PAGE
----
Forest Charity announces awards
The NZIF Foundation announces education and research awards totalling $22,500. “For this year’s allocation of funds, we had a good number of quality applicants, but we were disappointed there were no applicants for some awards”, said Dr Andrew McEwen, the Foundation’s chair.
“In 2012, the first year of the Foundation’s operation, we had four awards worth a total of $6,500. For 2019 we advertised nine award categories plus four student poster competition prizes worth $40,000. What is especially pleasing is the applicants come from a range of institutions and forestry interests, with research projects in plantation forest management, export procedures, indigenous forests and urban forests.”
The awards were announced at the joint conference of the New Zealand Institute of Forestry and the Institute of Foresters of Australia in Christchurch on Monday 26th August.
Daniel Boczniewicz, a PhD student at the University of Canterbury School of Forestry received a $10,000 Future Forest Scholarship for his research on modelling stem properties for eucalyptus in New Zealand’s dryland environments.
The Chavasse Study Award for $3,500 was awarded to Bernadette Nanayakkara, a scientist at Scion working on wood formation physiology. Bernadette plans to attend the International Union of Forest Research Institutions conference “Forest Research and Cooperation for Sustainable Development” in Brazil later this year.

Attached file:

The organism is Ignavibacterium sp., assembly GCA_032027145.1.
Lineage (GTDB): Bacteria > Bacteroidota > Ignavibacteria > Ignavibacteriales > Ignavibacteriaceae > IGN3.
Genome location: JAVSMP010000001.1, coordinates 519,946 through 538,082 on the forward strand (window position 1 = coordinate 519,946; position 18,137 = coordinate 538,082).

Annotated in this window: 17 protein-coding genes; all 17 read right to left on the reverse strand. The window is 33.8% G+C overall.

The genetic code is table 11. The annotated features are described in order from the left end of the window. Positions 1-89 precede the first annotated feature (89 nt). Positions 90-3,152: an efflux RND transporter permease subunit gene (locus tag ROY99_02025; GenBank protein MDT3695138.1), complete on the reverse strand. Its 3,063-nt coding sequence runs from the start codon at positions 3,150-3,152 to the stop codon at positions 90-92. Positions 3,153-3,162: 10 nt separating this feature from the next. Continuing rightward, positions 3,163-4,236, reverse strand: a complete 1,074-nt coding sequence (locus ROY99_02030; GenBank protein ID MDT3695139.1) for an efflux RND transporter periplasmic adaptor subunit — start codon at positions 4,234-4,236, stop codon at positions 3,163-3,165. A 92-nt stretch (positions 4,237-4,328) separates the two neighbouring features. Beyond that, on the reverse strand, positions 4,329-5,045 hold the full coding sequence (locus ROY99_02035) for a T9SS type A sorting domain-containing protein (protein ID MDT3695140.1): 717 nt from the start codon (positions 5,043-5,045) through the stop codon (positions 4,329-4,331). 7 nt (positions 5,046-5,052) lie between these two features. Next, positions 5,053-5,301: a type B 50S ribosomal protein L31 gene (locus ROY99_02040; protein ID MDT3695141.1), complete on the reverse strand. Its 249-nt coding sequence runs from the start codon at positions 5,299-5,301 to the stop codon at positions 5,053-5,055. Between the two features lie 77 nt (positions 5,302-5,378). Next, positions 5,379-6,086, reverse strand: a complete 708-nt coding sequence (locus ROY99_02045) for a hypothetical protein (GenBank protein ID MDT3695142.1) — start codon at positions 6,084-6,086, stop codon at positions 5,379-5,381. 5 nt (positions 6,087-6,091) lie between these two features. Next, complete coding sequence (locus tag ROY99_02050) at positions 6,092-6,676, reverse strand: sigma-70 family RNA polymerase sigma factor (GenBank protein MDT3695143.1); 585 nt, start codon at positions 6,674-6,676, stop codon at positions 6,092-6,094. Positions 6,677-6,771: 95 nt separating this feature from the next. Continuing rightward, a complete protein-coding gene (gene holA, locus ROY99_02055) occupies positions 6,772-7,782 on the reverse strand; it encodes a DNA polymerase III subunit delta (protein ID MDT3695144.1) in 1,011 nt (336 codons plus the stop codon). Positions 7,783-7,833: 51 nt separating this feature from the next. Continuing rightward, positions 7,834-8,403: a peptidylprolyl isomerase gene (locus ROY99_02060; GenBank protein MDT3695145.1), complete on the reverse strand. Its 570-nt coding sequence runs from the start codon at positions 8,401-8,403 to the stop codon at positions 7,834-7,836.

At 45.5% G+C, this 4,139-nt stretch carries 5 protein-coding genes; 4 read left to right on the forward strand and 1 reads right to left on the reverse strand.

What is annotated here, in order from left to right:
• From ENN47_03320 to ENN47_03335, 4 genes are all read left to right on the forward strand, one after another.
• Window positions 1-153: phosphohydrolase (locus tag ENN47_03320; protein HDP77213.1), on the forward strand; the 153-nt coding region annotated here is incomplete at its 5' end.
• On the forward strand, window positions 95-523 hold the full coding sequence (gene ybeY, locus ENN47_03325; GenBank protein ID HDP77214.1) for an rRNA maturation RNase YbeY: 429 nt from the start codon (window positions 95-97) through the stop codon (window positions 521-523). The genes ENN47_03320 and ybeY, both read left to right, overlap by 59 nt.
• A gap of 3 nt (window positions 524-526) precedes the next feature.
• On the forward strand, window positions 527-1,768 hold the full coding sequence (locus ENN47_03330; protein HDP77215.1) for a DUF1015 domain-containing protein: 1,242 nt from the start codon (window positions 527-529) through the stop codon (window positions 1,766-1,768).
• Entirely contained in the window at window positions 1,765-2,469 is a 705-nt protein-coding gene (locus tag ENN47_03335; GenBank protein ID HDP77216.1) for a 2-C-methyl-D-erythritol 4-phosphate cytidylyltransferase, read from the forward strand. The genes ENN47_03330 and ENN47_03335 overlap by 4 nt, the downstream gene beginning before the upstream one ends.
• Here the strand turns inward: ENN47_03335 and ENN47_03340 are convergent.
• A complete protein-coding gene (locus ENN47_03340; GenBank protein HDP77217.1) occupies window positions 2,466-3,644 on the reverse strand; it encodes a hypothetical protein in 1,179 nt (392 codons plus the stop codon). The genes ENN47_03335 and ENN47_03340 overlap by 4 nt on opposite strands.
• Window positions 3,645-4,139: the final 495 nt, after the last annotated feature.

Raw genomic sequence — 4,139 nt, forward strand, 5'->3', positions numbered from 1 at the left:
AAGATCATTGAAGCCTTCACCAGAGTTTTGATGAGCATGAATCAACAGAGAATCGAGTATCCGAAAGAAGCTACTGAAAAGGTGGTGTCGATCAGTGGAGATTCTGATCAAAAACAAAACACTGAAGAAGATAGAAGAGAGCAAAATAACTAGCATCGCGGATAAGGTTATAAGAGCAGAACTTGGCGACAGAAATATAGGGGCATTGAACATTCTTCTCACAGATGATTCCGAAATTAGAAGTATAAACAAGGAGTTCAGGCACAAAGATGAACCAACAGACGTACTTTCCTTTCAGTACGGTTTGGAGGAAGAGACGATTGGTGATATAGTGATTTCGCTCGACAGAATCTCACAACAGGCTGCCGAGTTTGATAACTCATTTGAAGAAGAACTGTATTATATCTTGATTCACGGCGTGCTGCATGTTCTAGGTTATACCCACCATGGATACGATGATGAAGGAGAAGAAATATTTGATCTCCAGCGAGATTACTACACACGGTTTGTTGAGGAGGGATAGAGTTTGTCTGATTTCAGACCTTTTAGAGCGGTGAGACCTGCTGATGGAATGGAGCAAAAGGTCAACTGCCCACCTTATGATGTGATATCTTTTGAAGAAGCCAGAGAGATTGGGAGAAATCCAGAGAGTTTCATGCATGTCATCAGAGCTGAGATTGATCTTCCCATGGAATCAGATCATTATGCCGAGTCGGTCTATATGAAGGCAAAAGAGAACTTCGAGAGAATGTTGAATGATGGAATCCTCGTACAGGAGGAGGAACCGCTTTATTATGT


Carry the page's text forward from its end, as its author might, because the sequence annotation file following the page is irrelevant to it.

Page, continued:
Georgia Craig who is in her fourth year of a B.For.Sc. (Hons) degree at the University of Canterbury School of Forestry, received the $5,000 NZ Redwood Company Scholarship. Georgia’s honours project is looking at the effect of debarking logs on air quality emissions at export ports.
The Frank Hutchinson Postgraduate Scholarship of $1,000 went to Monique Hall, an M.Sc. student at the University of Waikato who is studying restored urban forests. Reihana Fisher a 4th year Bachelor of Forestry Science (Hons) student at the School of Forestry at the University of Canterbury received the undergraduate award. His dissertation topic is looking at the benefit of pruning.
Four forestry students from Canterbury University received prizes in the student poster competition at the Conference. Reihana Fisher received first prize of $800, Georgia Craig second prize of $600, Nick Berry third prize of $400 and Shaun Coles the fourth prize of $200.
“We were delighted with the number and quality of applications”, said Dr McEwen. “We congratulate the recipients of the awards and thank all applicants and encourage them to persist with their research and education and to make a career associated with New Zealand’s forests, which have a vital role to play in this country’s environment, economy and society.”